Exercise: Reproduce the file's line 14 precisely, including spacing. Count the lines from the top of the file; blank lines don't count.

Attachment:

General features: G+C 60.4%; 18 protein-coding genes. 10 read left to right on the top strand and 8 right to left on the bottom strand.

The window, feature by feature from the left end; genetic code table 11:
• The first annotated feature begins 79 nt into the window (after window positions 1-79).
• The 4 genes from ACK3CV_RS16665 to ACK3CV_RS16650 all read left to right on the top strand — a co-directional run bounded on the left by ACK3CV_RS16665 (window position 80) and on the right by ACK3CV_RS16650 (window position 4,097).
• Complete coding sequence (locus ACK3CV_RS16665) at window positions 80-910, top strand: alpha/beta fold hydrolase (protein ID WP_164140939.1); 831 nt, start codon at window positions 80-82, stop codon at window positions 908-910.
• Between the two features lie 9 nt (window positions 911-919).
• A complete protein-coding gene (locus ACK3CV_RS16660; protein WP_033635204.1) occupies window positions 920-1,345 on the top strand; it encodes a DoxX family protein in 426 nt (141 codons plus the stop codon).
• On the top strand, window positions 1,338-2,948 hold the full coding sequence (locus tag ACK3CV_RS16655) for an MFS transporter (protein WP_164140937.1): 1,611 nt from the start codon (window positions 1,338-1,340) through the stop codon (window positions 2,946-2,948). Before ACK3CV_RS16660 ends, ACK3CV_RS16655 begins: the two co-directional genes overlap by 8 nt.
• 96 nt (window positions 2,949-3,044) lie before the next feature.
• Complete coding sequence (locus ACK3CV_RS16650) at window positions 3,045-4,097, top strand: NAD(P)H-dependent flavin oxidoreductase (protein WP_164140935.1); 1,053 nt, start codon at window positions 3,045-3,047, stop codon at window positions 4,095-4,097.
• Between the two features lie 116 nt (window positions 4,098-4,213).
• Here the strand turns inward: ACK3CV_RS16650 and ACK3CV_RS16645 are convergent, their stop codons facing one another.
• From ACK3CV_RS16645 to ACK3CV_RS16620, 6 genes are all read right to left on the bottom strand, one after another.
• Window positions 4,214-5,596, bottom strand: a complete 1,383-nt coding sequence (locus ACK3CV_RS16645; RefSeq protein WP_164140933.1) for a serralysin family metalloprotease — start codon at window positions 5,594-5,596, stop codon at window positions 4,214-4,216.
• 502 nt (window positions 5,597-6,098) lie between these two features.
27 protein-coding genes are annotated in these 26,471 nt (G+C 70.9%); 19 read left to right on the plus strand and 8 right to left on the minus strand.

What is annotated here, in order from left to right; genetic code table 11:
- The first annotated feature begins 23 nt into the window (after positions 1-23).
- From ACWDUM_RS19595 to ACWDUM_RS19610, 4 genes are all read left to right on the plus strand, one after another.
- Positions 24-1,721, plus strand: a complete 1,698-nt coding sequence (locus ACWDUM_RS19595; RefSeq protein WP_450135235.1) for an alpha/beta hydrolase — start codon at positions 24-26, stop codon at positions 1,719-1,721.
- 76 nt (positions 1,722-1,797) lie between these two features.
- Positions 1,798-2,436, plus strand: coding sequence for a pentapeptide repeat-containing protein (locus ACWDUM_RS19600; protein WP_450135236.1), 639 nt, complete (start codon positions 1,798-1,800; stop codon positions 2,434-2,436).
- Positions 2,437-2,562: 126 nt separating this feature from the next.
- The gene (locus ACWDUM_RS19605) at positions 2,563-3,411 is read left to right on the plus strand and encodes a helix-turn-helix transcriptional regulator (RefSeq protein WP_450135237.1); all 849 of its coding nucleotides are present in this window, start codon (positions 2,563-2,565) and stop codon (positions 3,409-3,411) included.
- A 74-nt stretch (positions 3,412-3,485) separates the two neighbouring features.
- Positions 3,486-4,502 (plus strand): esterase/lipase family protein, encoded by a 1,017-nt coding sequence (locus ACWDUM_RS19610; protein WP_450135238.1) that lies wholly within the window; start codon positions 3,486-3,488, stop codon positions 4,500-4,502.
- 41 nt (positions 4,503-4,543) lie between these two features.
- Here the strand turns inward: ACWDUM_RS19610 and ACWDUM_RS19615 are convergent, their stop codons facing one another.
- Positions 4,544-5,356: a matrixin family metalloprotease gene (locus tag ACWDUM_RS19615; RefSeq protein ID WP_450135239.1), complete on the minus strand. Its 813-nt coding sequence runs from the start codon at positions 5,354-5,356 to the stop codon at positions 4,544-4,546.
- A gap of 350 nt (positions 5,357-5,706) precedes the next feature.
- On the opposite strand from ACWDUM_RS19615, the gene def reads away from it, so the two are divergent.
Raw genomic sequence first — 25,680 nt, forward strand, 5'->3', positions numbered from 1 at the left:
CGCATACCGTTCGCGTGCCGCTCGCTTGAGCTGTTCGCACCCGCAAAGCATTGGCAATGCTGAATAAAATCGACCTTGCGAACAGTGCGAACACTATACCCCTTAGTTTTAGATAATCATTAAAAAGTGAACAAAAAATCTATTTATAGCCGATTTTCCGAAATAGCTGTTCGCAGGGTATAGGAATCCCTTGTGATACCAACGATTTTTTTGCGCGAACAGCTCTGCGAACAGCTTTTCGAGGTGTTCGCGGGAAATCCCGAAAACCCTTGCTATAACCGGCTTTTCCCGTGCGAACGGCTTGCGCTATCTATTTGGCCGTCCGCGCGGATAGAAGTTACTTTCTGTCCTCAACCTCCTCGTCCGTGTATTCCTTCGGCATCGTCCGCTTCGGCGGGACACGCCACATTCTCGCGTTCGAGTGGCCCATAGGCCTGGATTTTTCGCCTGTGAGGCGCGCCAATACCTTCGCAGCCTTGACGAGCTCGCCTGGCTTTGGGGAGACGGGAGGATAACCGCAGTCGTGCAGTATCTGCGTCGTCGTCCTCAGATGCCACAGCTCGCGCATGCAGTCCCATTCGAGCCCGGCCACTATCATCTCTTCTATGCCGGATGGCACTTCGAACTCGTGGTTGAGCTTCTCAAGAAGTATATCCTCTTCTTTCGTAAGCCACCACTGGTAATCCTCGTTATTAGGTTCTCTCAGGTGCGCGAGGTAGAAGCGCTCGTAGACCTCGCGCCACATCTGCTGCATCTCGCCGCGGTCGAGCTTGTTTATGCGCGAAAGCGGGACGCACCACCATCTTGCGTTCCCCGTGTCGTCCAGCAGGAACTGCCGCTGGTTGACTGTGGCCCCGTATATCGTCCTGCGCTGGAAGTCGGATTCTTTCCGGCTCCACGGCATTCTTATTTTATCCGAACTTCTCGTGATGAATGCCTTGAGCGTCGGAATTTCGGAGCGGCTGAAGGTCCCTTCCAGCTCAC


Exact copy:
• Window positions 4,214-5,596, bottom strand: a complete 1,383-nt coding sequence (locus ACK3CV_RS16645; RefSeq protein WP_164140933.1) for a serralysin family metalloprotease — start codon at window positions 5,594-5,596, stop codon at window positions 4,214-4,216.